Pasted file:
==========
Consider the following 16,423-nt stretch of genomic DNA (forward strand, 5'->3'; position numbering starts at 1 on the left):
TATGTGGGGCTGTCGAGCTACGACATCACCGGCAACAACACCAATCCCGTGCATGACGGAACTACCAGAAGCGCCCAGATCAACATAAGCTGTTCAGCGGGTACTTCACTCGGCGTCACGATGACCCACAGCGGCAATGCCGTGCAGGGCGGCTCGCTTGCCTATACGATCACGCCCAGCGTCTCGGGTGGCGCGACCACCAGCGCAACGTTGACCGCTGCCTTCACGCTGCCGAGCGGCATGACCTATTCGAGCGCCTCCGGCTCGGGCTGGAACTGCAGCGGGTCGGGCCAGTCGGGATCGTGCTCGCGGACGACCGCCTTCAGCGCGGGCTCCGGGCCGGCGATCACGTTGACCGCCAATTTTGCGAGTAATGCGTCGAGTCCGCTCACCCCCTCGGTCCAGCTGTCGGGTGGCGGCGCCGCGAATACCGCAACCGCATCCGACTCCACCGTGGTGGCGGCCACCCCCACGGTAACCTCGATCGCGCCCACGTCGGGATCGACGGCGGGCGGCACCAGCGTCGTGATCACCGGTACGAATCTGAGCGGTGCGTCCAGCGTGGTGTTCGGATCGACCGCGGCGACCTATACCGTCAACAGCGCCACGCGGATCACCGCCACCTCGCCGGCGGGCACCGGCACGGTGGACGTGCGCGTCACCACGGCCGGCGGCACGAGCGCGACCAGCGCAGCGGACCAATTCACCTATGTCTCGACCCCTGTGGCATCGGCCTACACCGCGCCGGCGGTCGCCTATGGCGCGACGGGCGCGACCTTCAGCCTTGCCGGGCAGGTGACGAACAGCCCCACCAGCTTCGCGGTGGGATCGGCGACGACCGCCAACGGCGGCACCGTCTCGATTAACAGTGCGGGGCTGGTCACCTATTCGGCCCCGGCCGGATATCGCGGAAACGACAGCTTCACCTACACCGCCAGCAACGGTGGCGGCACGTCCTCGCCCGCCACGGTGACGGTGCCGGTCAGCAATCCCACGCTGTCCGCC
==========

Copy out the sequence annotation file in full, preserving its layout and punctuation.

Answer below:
Consider the following 16,423-nt stretch of genomic DNA (forward strand, 5'->3'; position numbering starts at 1 on the left):
TATGTGGGGCTGTCGAGCTACGACATCACCGGCAACAACACCAATCCCGTGCATGACGGAACTACCAGAAGCGCCCAGATCAACATAAGCTGTTCAGCGGGTACTTCACTCGGCGTCACGATGACCCACAGCGGCAATGCCGTGCAGGGCGGCTCGCTTGCCTATACGATCACGCCCAGCGTCTCGGGTGGCGCGACCACCAGCGCAACGTTGACCGCTGCCTTCACGCTGCCGAGCGGCATGACCTATTCGAGCGCCTCCGGCTCGGGCTGGAACTGCAGCGGGTCGGGCCAGTCGGGATCGTGCTCGCGGACGACCGCCTTCAGCGCGGGCTCCGGGCCGGCGATCACGTTGACCGCCAATTTTGCGAGTAATGCGTCGAGTCCGCTCACCCCCTCGGTCCAGCTGTCGGGTGGCGGCGCCGCGAATACCGCAACCGCATCCGACTCCACCGTGGTGGCGGCCACCCCCACGGTAACCTCGATCGCGCCCACGTCGGGATCGACGGCGGGCGGCACCAGCGTCGTGATCACCGGTACGAATCTGAGCGGTGCGTCCAGCGTGGTGTTCGGATCGACCGCGGCGACCTATACCGTCAACAGCGCCACGCGGATCACCGCCACCTCGCCGGCGGGCACCGGCACGGTGGACGTGCGCGTCACCACGGCCGGCGGCACGAGCGCGACCAGCGCAGCGGACCAATTCACCTATGTCTCGACCCCTGTGGCATCGGCCTACACCGCGCCGGCGGTCGCCTATGGCGCGACGGGCGCGACCTTCAGCCTTGCCGGGCAGGTGACGAACAGCCCCACCAGCTTCGCGGTGGGATCGGCGACGACCGCCAACGGCGGCACCGTCTCGATTAACAGTGCGGGGCTGGTCACCTATTCGGCCCCGGCCGGATATCGCGGAAACGACAGCTTCACCTACACCGCCAGCAACGGTGGCGGCACGTCCTCGCCCGCCACGGTGACGGTGCCGGTCAGCAATCCCACGCTGTCCGCC